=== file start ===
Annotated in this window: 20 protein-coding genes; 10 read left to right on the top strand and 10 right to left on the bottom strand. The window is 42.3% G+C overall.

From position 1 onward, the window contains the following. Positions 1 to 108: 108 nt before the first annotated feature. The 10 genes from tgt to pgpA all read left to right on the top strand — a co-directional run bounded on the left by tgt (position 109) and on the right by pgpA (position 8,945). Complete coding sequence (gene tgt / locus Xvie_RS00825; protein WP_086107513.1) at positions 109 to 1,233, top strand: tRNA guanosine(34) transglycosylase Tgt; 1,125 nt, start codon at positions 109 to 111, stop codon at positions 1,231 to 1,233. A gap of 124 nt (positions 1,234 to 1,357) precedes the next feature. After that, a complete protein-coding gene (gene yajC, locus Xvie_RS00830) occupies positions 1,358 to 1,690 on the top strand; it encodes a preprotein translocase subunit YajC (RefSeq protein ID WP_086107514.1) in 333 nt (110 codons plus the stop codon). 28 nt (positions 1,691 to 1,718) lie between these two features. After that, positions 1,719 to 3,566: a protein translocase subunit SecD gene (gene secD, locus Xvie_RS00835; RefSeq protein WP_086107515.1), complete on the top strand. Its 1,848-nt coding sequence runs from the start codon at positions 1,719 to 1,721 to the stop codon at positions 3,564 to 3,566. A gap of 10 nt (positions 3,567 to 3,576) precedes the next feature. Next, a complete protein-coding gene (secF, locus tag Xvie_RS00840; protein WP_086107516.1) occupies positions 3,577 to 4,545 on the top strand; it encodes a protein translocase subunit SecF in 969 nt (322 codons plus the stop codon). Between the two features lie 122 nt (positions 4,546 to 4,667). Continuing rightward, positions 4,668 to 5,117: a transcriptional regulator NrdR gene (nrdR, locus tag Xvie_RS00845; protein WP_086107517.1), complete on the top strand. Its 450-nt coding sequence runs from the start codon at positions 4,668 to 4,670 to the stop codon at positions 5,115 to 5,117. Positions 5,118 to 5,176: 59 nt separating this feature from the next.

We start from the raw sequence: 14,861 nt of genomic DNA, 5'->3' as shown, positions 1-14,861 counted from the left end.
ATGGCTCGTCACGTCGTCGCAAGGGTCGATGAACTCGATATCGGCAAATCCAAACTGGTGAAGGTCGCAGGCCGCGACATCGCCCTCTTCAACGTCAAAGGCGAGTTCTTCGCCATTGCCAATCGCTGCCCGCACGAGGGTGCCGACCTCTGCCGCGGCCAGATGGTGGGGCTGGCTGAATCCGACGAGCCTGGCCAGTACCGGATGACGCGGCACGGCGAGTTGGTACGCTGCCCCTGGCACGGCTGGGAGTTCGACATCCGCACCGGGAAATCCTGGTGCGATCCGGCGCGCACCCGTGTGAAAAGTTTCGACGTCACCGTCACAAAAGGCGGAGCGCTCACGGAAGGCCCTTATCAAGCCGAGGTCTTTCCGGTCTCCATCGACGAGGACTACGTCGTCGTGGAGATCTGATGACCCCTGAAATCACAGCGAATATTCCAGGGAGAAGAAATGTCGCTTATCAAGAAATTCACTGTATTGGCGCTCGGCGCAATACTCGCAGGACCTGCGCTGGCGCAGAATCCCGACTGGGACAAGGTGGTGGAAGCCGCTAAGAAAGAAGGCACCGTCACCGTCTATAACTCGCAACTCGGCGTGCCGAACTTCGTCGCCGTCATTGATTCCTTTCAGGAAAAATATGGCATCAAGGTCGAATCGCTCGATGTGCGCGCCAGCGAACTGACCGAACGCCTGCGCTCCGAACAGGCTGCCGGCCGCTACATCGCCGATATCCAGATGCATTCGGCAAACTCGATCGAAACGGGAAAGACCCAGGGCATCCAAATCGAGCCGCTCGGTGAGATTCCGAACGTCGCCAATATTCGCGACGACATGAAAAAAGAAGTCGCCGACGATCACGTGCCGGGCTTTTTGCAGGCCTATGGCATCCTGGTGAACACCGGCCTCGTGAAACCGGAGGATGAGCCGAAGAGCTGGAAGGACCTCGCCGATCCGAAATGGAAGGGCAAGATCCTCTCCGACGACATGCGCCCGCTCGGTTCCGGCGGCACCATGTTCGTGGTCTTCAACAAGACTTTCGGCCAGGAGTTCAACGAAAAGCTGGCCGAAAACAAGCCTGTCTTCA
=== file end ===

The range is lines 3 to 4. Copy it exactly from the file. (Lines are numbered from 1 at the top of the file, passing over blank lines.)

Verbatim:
We start from the raw sequence: 14,861 nt of genomic DNA, 5'->3' as shown, positions 1-14,861 counted from the left end.
ATGGCTCGTCACGTCGTCGCAAGGGTCGATGAACTCGATATCGGCAAATCCAAACTGGTGAAGGTCGCAGGCCGCGACATCGCCCTCTTCAACGTCAAAGGCGAGTTCTTCGCCATTGCCAATCGCTGCCCGCACGAGGGTGCCGACCTCTGCCGCGGCCAGATGGTGGGGCTGGCTGAATCCGACGAGCCTGGCCAGTACCGGATGACGCGGCACGGCGAGTTGGTACGCTGCCCCTGGCACGGCTGGGAGTTCGACATCCGCACCGGGAAATCCTGGTGCGATCCGGCGCGCACCCGTGTGAAAAGTTTCGACGTCACCGTCACAAAAGGCGGAGCGCTCACGGAAGGCCCTTATCAAGCCGAGGTCTTTCCGGTCTCCATCGACGAGGACTACGTCGTCGTGGAGATCTGATGACCCCTGAAATCACAGCGAATATTCCAGGGAGAAGAAATGTCGCTTATCAAGAAATTCACTGTATTGGCGCTCGGCGCAATACTCGCAGGACCTGCGCTGGCGCAGAATCCCGACTGGGACAAGGTGGTGGAAGCCGCTAAGAAAGAAGGCACCGTCACCGTCTATAACTCGCAACTCGGCGTGCCGAACTTCGTCGCCGTCATTGATTCCTTTCAGGAAAAATATGGCATCAAGGTCGAATCGCTCGATGTGCGCGCCAGCGAACTGACCGAACGCCTGCGCTCCGAACAGGCTGCCGGCCGCTACATCGCCGATATCCAGATGCATTCGGCAAACTCGATCGAAACGGGAAAGACCCAGGGCATCCAAATCGAGCCGCTCGGTGAGATTCCGAACGTCGCCAATATTCGCGACGACATGAAAAAAGAAGTCGCCGACGATCACGTGCCGGGCTTTTTGCAGGCCTATGGCATCCTGGTGAACACCGGCCTCGTGAAACCGGAGGATGAGCCGAAGAGCTGGAAGGACCTCGCCGATCCGAAATGGAAGGGCAAGATCCTCTCCGACGACATGCGCCCGCTCGGTTCCGGCGGCACCATGTTCGTGGTCTTCAACAAGACTTTCGGCCAGGAGTTCAACGAAAAGCTGGCCGAAAACAAGCCTGTCTTCA